Palermino discusses her own forthcoming skincare brand, Dieu X: "Dieu X is working with chemists and a dermatologist to create a cannabinoid-based skincare line based on the research and findings from our education and consulting platform; Nice Paper. We love CBD, but we're exploring how active ingredients can meaningfully alter your skin. As we know, CBD may interact with receptors in your skin to help with inflammation, oil production, and even potentially skin regeneration. With this preliminary research, we're taking the appropriate steps to get the formula right and are in the early stages of formulation. I'm seeing a lot of brands flood the marketplace with no research, only the vague claims skincare companies can make without attracting too much attention from the FDA."
To sum up—CBD is a really cool, innovative skincare ingredient and has the potential to soothe ailments that can otherwise cause a ton of frustration. All you have to do is make note of whether or not the product you're using (or contemplating purchasing) touts real, science-backed claims and the ingredients to back it up. Look for any of the following in the formula: CBD, hemp CBD, full-spectrum hemp extract, phytocannabinoid-rich hemp oil, hemp extract oil.
Personalized Haircare and Skincare
It's clear at this point that haircare and skincare can no longer be marketed as one size fits all—because, well, they aren't. Every single one of us has different skin and hair, whether that be type, tone, or texture. And, as such, they respond differently to every product. For that reason, personalized formulas have made a huge impact in the industry, offering up a bespoke regimen based on our various needs. Along with the aforementioned differences, factors like climate and whether or not you live in a city come into play. Think: humidity, dryness, pollution, and the like—it all affects us. Skincare brands like Skinsei, Younique Youology, Pour Moi, and Proven have utilized technology and science to offer personalized skin assessments through their products and, often, a comprehensive quiz on their respective websites. The line of questioning is meant to create an experience similar to sitting down in front of a dermatologist. Afterward, they offer a customized skincare solution that's reflective of your skin type, skin goals, lifestyle, ethnicity, and climate. Same goes for hair, as brands like Prose, who give both online and in-person assessments with a stylist to identify your hair's specific needs. Then, they formulate a personalized product in just five days. It's a way to better take into account your bio-individuality each time you hop in the shower.
New and Off-Label Injections
The world of injections is a fascinating one. These non-invasive procedures promise to do everything from smooth wrinkles, slim your jawline, carve cheekbones, and nix under-eye hollows in ten minutes or less. And then there's their off-label uses as well. "Off-label" doesn't mean not safe, as an FYI, it just means it has yet to be approved by the FDA. First, there's Botox to help fix your posture. The Thirty's managing editor, Victoria, worked with Lauren Pack at GoodSkin to do just that. When she came in complaining of tension in her jaw, Pack told her injecting in her neck and shoulders would encourage her to shift the work her jaw was doing to her core muscles—pulling her shoulders back, correcting her posture, and even potentially giving her abs a nice workout in the process. Another? Using Botox in your jaw to help treat TMJ and teeth grinding. "A lot of people think mouth guards help, but these only protect against your teeth," Lisa Goodman, also of Goodskin, told me. "Botox works to relieve that jaw tension and pain," It can eliminate headaches, teeth grinding, and lockjaw by relaxing the muscle that unconsciously creates such stress. This will keep your jaw muscles from looking defined and your jaw from seeming wider.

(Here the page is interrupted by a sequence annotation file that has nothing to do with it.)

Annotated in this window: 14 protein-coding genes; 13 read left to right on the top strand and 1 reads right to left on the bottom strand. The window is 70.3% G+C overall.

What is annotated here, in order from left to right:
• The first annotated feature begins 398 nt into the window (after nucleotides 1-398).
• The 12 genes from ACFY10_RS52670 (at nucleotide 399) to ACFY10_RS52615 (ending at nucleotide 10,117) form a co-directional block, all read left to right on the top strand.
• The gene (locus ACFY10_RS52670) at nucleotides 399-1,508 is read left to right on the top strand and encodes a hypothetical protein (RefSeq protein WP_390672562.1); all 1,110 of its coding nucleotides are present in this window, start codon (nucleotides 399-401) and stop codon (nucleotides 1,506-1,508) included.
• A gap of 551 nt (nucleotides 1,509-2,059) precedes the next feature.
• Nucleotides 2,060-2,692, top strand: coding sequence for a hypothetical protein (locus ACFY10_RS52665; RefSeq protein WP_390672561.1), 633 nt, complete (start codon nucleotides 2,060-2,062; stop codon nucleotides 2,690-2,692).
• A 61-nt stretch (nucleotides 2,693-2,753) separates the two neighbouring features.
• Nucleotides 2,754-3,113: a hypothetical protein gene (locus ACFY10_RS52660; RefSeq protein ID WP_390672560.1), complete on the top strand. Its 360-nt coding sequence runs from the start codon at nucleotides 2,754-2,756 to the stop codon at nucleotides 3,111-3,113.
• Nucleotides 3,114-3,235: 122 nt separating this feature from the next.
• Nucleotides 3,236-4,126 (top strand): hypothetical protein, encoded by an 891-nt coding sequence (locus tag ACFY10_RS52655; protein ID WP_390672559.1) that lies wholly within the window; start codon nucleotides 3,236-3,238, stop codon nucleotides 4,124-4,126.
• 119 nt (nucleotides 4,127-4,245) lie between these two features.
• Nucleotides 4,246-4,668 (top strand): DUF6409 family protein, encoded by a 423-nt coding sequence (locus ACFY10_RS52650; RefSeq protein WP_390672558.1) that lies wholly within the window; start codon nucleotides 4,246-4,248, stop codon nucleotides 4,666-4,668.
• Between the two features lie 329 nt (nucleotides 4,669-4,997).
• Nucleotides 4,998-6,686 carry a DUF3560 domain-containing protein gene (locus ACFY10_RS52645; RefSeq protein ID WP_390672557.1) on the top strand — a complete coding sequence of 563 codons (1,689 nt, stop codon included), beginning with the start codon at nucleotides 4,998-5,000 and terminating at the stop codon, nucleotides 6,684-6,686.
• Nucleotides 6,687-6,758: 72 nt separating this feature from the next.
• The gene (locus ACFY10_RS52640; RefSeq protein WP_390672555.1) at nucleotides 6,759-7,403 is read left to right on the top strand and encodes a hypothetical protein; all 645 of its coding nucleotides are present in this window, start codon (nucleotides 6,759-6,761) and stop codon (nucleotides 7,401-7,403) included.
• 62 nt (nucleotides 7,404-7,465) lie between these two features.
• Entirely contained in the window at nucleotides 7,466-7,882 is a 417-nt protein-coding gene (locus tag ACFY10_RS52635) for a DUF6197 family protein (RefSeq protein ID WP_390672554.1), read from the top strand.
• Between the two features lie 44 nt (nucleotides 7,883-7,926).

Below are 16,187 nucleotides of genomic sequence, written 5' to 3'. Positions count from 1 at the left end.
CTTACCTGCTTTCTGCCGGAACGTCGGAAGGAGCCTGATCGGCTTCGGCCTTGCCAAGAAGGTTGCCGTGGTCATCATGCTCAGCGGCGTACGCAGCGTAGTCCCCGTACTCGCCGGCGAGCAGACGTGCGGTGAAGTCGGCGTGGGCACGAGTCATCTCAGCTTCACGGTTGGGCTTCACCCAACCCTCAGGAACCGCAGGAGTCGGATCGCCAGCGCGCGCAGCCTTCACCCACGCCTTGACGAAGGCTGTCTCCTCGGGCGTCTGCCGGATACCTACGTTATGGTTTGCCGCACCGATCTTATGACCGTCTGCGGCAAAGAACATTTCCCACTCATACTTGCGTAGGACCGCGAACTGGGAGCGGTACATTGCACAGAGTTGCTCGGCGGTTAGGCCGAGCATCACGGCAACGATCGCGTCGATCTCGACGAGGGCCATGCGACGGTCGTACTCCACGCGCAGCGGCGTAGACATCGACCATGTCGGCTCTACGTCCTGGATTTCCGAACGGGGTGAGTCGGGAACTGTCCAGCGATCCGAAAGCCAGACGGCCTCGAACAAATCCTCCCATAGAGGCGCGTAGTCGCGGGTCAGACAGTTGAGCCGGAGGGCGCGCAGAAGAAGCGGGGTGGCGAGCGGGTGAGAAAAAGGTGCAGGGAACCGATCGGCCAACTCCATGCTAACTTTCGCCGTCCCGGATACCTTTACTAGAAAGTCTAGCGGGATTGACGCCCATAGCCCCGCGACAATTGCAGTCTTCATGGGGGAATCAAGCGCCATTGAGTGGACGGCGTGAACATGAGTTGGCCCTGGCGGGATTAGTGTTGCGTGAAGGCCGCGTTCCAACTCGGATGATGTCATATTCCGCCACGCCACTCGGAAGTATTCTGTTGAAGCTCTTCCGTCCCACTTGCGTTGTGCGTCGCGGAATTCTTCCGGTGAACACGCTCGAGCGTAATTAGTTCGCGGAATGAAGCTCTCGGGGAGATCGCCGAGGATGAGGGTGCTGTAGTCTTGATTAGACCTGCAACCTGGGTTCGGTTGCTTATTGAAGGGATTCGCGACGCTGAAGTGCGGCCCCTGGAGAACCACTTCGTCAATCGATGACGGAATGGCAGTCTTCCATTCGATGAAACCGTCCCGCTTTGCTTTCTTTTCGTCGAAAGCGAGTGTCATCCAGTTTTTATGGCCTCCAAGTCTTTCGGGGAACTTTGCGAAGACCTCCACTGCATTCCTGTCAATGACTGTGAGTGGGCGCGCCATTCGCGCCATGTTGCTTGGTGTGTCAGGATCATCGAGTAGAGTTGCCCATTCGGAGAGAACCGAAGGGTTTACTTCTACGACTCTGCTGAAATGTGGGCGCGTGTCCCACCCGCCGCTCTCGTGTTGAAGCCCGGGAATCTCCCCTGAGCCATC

While Botox has been the leading skin-smoothing, muscle-relaxing agent for decades, there's now a new brand on the scene to cater to your unique needs. Jeuveau is used just like Botox, however adding another solution offers up more options for consumers based on what exactly they're looking for. The differences are subtle, but I'll take all the options I can get.
A More Effective Way to Sheet-Mask
"For noticeably hydrated, bright, and dewy skin in just 20 minutes," celebrity facialist Georgia Louise shares, "I always use the Pulse+Glo Ion Enhancer ($170) with my sheet masks." According to Louise, this device uses galvanic current to penetrate the active ingredients deeper into your skin for an instant glow. So, rather than just slapping on a mask and calling it a day, this device promises to help yield faster, more visible results each time.
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Kwon KH, Shin KS, Yeon SH, Kwon DG. Application of Botulinum Toxin in Maxillofacial Field: Part I. Bruxism and Square Jaw. Maxillofac Plast Reconstr Surg. 2019;41(1):38. doi:10.1186/s40902-019-0218-0